FAANG Stocks Taken to the Woodshed in Tech-Led Market Correction

Bryan Perry

A former Wall Street financial advisor with three decades' experience, Bryan Perry focuses his efforts on high-yield income investing and quick-hitting options plays.

There is no way to put a positive spin on the carnage in what has been the torchbearer for the stock market during the past three years.

While there are some major winning stocks in several sectors, the most successfully “crowded” trade has been to be long in what are known as the FAANG stocks, consisting of Facebook (NASDAQ:FB), Amazon (NASDAQ:AMZN), Apple (NASDAQ:AAPL), Netflix (NASDAQ:NFLX) and Alphabet’s Google (NASDAQ:GOOG). The group has been a juggernaut and a tremendous influence amid the volatility of the broader market.

As of March 20, 2018, the market capitalization of these companies summed up to $472.38 billion + $760.36 billion + $888.66 billion + $136.92 billion + $757.54 billion = $3.015 trillion. The S&P market cap in total is 70 to 80 percent of the U.S. stock market’s capitalization, and the FAANGs, by order of market cap, rank 4th, 3rd, 1st, 67th and 9th on the index. This means that a collective up (or down) movement in these tech shares will lead to an increase (or decrease) in the S&P 500 index.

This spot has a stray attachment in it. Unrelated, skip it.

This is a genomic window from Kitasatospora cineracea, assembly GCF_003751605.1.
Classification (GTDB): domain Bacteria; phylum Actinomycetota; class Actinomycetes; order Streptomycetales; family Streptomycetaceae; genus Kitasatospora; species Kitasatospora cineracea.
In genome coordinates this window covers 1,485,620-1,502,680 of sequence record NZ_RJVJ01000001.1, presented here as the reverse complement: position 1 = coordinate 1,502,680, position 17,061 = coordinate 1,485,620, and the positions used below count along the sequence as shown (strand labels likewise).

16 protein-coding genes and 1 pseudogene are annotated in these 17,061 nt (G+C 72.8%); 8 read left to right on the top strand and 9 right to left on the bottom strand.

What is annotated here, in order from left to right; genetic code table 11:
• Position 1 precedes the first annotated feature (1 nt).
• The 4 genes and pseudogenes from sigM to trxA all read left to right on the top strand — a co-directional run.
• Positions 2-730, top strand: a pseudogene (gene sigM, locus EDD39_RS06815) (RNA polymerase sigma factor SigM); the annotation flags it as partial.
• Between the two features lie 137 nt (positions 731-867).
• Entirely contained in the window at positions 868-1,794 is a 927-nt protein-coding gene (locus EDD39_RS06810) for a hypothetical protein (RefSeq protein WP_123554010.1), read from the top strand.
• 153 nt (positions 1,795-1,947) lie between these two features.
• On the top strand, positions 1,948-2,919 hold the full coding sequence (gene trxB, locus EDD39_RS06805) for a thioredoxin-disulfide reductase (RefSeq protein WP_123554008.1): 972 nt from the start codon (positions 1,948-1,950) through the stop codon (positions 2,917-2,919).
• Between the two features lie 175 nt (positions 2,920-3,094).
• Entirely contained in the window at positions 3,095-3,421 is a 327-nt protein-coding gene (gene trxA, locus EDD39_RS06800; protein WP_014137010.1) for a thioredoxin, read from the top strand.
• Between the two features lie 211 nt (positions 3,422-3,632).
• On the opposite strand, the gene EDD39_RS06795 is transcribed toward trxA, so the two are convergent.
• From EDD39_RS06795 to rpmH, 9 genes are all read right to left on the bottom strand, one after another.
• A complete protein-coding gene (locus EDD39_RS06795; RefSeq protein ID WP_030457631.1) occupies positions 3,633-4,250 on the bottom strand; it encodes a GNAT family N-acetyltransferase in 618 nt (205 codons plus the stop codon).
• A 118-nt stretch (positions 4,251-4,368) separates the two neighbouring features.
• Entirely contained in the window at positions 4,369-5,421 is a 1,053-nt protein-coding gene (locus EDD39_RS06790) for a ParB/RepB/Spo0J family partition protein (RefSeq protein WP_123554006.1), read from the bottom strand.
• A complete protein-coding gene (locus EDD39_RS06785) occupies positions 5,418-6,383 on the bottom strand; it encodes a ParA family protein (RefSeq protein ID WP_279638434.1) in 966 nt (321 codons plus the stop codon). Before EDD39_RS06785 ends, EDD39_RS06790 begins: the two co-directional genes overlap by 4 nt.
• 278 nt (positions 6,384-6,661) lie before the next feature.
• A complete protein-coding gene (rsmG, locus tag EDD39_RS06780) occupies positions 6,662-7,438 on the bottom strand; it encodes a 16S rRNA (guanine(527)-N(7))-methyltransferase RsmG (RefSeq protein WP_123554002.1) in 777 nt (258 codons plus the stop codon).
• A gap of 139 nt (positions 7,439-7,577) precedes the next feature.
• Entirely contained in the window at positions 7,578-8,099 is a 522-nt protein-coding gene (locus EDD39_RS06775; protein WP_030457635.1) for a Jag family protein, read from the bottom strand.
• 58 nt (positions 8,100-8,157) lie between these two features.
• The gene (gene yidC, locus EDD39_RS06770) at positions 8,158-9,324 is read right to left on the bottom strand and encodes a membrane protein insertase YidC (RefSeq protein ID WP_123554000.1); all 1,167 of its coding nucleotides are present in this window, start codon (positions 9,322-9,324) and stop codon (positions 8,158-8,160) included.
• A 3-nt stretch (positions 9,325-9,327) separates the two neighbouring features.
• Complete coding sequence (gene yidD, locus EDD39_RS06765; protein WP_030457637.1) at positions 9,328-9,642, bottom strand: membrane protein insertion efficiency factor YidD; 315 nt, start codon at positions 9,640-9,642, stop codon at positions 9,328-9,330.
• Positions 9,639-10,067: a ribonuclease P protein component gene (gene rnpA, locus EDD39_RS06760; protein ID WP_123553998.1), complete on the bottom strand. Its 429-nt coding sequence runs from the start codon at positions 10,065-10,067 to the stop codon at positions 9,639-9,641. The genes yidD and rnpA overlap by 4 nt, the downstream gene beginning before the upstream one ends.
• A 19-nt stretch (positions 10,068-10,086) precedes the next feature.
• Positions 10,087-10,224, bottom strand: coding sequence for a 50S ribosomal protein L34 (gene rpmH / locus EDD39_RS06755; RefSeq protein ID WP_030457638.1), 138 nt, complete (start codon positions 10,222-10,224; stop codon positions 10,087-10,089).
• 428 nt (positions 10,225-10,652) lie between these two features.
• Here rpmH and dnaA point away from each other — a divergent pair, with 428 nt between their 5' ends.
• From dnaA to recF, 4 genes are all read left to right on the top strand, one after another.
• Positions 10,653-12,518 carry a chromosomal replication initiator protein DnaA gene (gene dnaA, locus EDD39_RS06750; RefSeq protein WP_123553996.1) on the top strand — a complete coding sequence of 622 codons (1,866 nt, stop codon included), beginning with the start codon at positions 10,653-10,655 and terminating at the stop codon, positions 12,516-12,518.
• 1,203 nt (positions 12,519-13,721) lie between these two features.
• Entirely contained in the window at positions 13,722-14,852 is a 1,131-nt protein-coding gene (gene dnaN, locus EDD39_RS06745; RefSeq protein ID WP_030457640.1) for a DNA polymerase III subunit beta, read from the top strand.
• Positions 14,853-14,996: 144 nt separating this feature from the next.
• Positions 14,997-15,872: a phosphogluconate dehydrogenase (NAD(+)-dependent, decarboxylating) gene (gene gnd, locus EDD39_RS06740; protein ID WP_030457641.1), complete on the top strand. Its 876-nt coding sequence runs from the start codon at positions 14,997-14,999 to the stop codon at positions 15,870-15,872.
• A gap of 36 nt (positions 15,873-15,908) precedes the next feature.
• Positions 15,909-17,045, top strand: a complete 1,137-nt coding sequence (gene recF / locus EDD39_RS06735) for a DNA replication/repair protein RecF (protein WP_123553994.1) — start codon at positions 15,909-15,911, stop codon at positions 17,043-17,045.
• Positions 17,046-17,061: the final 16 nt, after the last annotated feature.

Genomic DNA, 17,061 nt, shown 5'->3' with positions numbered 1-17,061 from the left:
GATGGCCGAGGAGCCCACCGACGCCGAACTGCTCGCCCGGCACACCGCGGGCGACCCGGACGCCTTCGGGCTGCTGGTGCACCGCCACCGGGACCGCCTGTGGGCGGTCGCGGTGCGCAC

Each of these FAANG stocks has had its own set of issues during the first quarter of 2017. Facebook is seeing a huge fallout of user confidence after the Cambridge Analytica scandal. After revelations that Cambridge Analytica accessed millions of Facebook users’ data without their knowledge, embattled CEO Mark Zuckerberg is apologizing.

This comes as Facebook confirms that it can track your phone calls and text messages if you have an Android device. Lawmakers are calling for Zuckerberg to testify before Congress. Shares of Facebook have declined 23% during the past month, with most of that occurring in the past two weeks.

Amazon is the latest victim of the “crowd” trying to lighten up their positions. President Trump took direct aim at Jeff Bezos and his company this week. The online retail giant’s stock tanked this past Wednesday following a report that Trump is “obsessed” with the company and muses about targeting its tax treatment or building an antitrust case against it.

Trump posted on Twitter: “I have stated my concerns with Amazon long before the Election. Unlike others, they pay little or no taxes to state & local governments, use our Postal System as their Delivery Boy (causing tremendous loss to the U.S.), and are putting many thousands of retailers out of business!” Shares of Amazon have shed 12.3% since hitting an all-time high of $1,617 a share.

Apple shares came under pressure after the steel and aluminum tariffs were enacted by the Trump administration. Apple’s iPhones and other core products are assembled in China and the threat of retaliation by China cast a dark cloud over the stock that pressured the shares lower by 9.2% from its March high of $183.50.

Netflix’s stock valuation has been a constant source of debate for years, and currently is trading at a price-to-earnings (P/E) ratio of 123x, which is rich by almost every measure — no matter what kind of business model it is. With the tech sector coming under heavy fire, its shares suffered a 17.6% hit from its recent all-time high of $334.